NASCAR Top 10 Power Rankings: Week 18
NASCAR Top 10 Power Rankings: Week 18
NASCAR Top 10 Power Rankings: Week 18
By Jeffrey Boswell
Note: the quotes in this article are fictional.
1. Jeff Gordon — Gordon started on the pole as rain washed out qualifying, and led on a restart with seven laps remaining. But, as is the nature of restrictor plate racing, he lost the lead in the shuffling and scrambling, but still finished fifth, ahead of teammate Jimmie Johnson in 10th, and well ahead of Tony Stewart and Denny Hamlin. Gordon increased his points lead, and now leads Johnson by 277 points.
"So much for the 100 points I was docked for those supposed rules infractions at Sonoma," says Gordon. "My lead is right back where it was before the penalty. I hear NASCAR is supposedly going to get tougher with their penalties after Dale Earnhardt, Jr.'s crew chief, Tony Eury, Jr. flaunted his presence by parking his motor home on a hill outside the track at Loudon. And, if you know Tony, you know he's visible from a distance. I say if crew chiefs get suspended, they should really be "suspended" — high above the track in a cage."
2. Denny Hamlin — Hamlin and Joe Gibbs teammate Tony Stewart, runinng 1-2 on lap 14, made contact, with Hamlin sliding low after a bump from Stewart. Hamlin came up the track and was slammed by Stewart. Hamlin went to the garage and he finished 43rd, 61 laps down, while Stewart's chances of a third consecutive Pepsi 400 win ended. Stewart finished 38th.
"I was surprised by Tony's comments," says Hamlin, "and even more surprised that TNT didn't break for a commercial in between. And even more surprised that Tony held back on his French, in which he's normally very fluent. But I was the better man and I took blame for the incident, in a statement that was oozing with the sincerity of a Kobe Bryant apology. But Tony's my veteran teammate, so I have to defer to him. It will be intersting to see what happens when I'm on Tony's tail doing 180 mph. Let's just hope it's on a racetrack."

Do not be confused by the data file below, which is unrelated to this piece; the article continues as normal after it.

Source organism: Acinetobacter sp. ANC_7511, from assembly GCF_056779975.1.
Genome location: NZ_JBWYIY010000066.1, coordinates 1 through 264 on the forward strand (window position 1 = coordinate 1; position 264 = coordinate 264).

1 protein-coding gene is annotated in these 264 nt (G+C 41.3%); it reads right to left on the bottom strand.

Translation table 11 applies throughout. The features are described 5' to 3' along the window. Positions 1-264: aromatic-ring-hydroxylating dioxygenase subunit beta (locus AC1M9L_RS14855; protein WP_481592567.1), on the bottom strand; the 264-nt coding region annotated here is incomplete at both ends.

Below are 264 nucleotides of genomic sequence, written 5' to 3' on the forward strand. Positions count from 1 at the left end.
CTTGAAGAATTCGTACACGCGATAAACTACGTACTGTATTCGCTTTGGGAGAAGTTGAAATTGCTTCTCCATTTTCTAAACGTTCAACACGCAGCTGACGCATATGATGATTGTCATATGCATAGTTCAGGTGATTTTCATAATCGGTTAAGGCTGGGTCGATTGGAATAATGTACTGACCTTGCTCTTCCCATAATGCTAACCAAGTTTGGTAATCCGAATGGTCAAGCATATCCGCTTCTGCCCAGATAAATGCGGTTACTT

3. Jimmie Johnson — Johnson was in the mix at the end, but never quite got the push he needed to challenge for the win. He crossed the line 10th, joining Hendrick teammates Jeff Gordon and Kyle Busch in the top 10. Johnson moved up one spot in the points to second.
"I don't know how Busch lost that," says Johnson. "Maybe it's because his Hendrick teammates basically blacklisted him and refused to help him. But maybe, just maybe, if we wouldn't have been so stubborn, one of us could have won the race. Anyway, the Hendrick engines at Daytona are nearly unstoppable, much like Roger Federer on grass. I guess drug testing in tennis is pretty lax."
4. Tony Stewart — After lap 14's incident with teammate Denny Hamlin, Stewart had much time on his hands while his damaged No. 20 Home Depot Chevy sat in the garage under repair. So Stewart did what he does second-best, talk. An angry Stewart, on his team radio, accused Hamlin of checking up, then, live on TNT, sarcastically accused Hamlin of trying to wreck him in Thursday's practice, and questioned Hamlin's role as a teammate.
"Obviously, Denny won't be standing under my um-ba-rella, ella, ella, eh, eh, eh," says Stewart. "As you know, I don't hand out pardons as easily as the President of the United States. But I'm pretty darn liberal handing out blame, though. Denny's got to understand one thing: the line between friends and enemies of Tony Stewart is about as thin as the line between compliance and a penalty in any part of the car that NASCAR can measure."
5. Carl Edwards — Edwards tucked in behind teammate Jamie McMurray in the frantic final laps at Daytona, helping push McMurray to a wild finish in winning the Pepsi 400. Edwards finished fourth, his best finish ever at Daytona, and climbed one spot to sixth in the points, 465 out of first.
"Imagine that," says Edwards. "Teammates helping each other. What a concept. Usually, when you combine the Office Depot with Crown Royal, the result is a staple or two in a finger, or a Xerox'd copy of a middle finger. The Roush team has always been a harmonious bunch; that was true even when Kurt Busch was here."
6. Matt Kenseth — Ho hum. Kenseth logged another top-10 finish, his 12th of the year, with an eighth in the Pepsi 400. This time, however, Kenseth wasn't the first Roush Fenway member across the line; he was the fourth, behind teammates Jamie McMurray, who won, Carl Edwards (4th), and Greg Biffle (6th).